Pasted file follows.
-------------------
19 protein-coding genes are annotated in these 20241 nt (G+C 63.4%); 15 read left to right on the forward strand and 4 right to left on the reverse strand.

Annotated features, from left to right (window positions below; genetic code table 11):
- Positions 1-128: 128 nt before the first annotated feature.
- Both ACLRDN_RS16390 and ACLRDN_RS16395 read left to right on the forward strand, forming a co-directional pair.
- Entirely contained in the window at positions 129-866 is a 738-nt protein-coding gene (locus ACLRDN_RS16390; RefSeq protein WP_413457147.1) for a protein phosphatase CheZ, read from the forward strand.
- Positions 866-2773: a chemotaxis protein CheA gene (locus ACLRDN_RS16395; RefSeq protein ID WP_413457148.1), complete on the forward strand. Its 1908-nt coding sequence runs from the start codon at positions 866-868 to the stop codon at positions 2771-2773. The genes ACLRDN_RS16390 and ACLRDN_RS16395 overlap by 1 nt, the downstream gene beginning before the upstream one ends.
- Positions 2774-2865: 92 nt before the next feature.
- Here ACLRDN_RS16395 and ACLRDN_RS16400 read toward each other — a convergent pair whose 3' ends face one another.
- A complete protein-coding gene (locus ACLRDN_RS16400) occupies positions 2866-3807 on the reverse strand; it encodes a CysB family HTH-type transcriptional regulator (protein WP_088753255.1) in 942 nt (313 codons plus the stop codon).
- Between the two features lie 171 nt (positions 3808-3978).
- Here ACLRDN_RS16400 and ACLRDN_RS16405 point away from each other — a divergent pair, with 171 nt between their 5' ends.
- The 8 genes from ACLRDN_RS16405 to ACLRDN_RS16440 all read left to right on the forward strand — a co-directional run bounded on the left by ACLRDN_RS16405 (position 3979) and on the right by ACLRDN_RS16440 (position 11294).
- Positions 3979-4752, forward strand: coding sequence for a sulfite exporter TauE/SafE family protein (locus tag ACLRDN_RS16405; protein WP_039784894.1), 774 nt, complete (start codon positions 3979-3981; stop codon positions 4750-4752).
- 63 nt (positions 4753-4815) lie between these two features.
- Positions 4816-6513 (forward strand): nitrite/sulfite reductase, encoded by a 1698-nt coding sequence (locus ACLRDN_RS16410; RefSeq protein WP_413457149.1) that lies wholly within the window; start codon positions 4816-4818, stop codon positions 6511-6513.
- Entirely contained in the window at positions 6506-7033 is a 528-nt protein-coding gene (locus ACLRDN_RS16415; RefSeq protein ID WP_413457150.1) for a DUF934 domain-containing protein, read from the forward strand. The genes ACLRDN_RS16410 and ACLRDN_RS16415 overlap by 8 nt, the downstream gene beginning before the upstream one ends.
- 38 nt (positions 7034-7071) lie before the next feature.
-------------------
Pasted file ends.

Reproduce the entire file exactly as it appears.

19 protein-coding genes are annotated in these 20241 nt (G+C 63.4%); 15 read left to right on the forward strand and 4 right to left on the reverse strand.

Annotated features, from left to right (window positions below; genetic code table 11):
- Positions 1-128: 128 nt before the first annotated feature.
- Both ACLRDN_RS16390 and ACLRDN_RS16395 read left to right on the forward strand, forming a co-directional pair.
- Entirely contained in the window at positions 129-866 is a 738-nt protein-coding gene (locus ACLRDN_RS16390; RefSeq protein WP_413457147.1) for a protein phosphatase CheZ, read from the forward strand.
- Positions 866-2773: a chemotaxis protein CheA gene (locus ACLRDN_RS16395; RefSeq protein ID WP_413457148.1), complete on the forward strand. Its 1908-nt coding sequence runs from the start codon at positions 866-868 to the stop codon at positions 2771-2773. The genes ACLRDN_RS16390 and ACLRDN_RS16395 overlap by 1 nt, the downstream gene beginning before the upstream one ends.
- Positions 2774-2865: 92 nt before the next feature.
- Here ACLRDN_RS16395 and ACLRDN_RS16400 read toward each other — a convergent pair whose 3' ends face one another.
- A complete protein-coding gene (locus ACLRDN_RS16400) occupies positions 2866-3807 on the reverse strand; it encodes a CysB family HTH-type transcriptional regulator (protein WP_088753255.1) in 942 nt (313 codons plus the stop codon).
- Between the two features lie 171 nt (positions 3808-3978).
- Here ACLRDN_RS16400 and ACLRDN_RS16405 point away from each other — a divergent pair, with 171 nt between their 5' ends.
- The 8 genes from ACLRDN_RS16405 to ACLRDN_RS16440 all read left to right on the forward strand — a co-directional run bounded on the left by ACLRDN_RS16405 (position 3979) and on the right by ACLRDN_RS16440 (position 11294).
- Positions 3979-4752, forward strand: coding sequence for a sulfite exporter TauE/SafE family protein (locus tag ACLRDN_RS16405; protein WP_039784894.1), 774 nt, complete (start codon positions 3979-3981; stop codon positions 4750-4752).
- 63 nt (positions 4753-4815) lie between these two features.
- Positions 4816-6513 (forward strand): nitrite/sulfite reductase, encoded by a 1698-nt coding sequence (locus ACLRDN_RS16410; RefSeq protein WP_413457149.1) that lies wholly within the window; start codon positions 4816-4818, stop codon positions 6511-6513.
- Entirely contained in the window at positions 6506-7033 is a 528-nt protein-coding gene (locus ACLRDN_RS16415; RefSeq protein ID WP_413457150.1) for a DUF934 domain-containing protein, read from the forward strand. The genes ACLRDN_RS16410 and ACLRDN_RS16415 overlap by 8 nt, the downstream gene beginning before the upstream one ends.
- 38 nt (positions 7034-7071) lie before the next feature.